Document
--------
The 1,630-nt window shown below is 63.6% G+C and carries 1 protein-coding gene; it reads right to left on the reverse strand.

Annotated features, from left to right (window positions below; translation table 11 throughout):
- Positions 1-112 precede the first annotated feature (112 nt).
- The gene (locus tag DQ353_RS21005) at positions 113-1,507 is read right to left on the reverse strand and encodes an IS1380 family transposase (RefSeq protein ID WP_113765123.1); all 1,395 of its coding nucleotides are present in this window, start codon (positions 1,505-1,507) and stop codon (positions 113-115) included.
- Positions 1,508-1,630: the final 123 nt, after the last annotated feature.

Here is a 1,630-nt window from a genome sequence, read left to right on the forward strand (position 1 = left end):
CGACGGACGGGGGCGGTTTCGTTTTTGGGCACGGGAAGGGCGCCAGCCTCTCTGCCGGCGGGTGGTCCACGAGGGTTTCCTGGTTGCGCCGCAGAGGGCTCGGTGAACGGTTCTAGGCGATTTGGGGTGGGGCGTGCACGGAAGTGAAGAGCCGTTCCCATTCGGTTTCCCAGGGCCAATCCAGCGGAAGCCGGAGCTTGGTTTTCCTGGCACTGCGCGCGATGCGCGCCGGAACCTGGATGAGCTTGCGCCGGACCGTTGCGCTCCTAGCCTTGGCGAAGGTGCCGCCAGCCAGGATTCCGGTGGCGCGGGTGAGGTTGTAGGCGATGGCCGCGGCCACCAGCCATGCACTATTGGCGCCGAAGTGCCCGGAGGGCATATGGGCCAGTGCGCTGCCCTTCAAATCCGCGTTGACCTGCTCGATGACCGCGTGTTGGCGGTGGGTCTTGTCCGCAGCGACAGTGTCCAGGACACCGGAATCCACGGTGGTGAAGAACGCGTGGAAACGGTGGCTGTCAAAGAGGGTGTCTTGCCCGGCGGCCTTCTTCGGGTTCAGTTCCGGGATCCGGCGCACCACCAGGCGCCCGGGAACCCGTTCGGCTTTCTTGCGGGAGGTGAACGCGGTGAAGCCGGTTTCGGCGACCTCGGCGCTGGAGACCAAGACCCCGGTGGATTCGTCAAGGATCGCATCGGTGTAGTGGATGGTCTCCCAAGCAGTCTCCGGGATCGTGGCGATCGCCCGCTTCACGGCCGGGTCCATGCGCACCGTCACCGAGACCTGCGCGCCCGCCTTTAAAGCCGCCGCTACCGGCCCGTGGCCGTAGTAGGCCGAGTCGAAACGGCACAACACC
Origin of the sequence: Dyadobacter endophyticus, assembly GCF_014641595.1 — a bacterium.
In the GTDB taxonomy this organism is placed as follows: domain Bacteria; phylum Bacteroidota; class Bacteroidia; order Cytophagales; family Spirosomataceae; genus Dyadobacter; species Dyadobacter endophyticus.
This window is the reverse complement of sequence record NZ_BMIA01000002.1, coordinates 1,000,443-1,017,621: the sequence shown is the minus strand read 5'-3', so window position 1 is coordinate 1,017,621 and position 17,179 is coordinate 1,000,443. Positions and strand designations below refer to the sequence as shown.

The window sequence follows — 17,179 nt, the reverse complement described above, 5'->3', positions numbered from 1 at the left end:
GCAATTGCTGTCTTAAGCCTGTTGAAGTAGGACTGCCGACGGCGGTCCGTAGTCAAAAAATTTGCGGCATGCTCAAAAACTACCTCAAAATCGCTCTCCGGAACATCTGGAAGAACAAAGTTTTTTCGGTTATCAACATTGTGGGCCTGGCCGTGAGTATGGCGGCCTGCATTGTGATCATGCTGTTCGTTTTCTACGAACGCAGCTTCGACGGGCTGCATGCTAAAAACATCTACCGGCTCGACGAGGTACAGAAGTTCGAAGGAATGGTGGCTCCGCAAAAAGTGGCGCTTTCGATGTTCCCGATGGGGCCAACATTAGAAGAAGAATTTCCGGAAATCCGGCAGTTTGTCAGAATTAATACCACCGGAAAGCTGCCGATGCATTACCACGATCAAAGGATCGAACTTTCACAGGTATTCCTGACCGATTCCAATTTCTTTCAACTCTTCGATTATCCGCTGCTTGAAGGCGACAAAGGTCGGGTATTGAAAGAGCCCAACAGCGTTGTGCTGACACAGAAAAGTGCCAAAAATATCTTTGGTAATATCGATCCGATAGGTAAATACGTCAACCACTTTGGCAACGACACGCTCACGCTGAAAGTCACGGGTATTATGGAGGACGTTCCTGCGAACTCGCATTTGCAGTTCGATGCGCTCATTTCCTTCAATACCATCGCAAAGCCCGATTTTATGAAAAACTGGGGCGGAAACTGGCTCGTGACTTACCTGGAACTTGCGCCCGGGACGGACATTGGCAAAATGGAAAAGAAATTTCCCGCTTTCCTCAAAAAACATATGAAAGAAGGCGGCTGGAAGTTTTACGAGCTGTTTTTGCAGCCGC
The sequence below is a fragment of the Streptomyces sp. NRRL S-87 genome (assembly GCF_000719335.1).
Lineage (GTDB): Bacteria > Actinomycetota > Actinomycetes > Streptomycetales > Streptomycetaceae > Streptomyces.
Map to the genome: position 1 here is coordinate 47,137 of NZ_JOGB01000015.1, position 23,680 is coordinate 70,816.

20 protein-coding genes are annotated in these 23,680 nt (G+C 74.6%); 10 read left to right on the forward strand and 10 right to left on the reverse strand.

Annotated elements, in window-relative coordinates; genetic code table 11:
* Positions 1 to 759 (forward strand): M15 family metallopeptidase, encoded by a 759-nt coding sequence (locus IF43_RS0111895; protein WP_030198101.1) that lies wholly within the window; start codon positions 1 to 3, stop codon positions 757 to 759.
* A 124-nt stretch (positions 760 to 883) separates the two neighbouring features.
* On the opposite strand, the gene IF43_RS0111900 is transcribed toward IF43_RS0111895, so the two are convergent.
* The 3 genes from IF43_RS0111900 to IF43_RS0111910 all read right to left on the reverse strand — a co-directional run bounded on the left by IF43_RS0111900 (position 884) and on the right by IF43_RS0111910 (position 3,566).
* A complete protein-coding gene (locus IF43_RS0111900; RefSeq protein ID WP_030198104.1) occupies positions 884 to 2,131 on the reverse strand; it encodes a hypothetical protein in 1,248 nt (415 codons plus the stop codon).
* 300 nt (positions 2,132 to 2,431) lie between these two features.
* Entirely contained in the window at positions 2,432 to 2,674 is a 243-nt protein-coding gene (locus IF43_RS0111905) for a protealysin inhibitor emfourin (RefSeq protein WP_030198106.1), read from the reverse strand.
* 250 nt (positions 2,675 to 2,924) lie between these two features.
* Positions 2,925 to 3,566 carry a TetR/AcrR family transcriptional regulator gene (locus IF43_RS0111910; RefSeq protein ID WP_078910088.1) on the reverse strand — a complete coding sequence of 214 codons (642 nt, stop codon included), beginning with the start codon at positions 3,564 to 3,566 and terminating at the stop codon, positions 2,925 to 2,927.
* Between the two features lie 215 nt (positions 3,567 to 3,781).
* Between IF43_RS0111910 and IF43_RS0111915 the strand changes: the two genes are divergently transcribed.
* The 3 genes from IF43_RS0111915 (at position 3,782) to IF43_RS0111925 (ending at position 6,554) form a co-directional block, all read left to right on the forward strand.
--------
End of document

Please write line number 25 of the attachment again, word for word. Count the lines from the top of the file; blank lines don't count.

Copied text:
* 250 nt (positions 2,675 to 2,924) lie between these two features.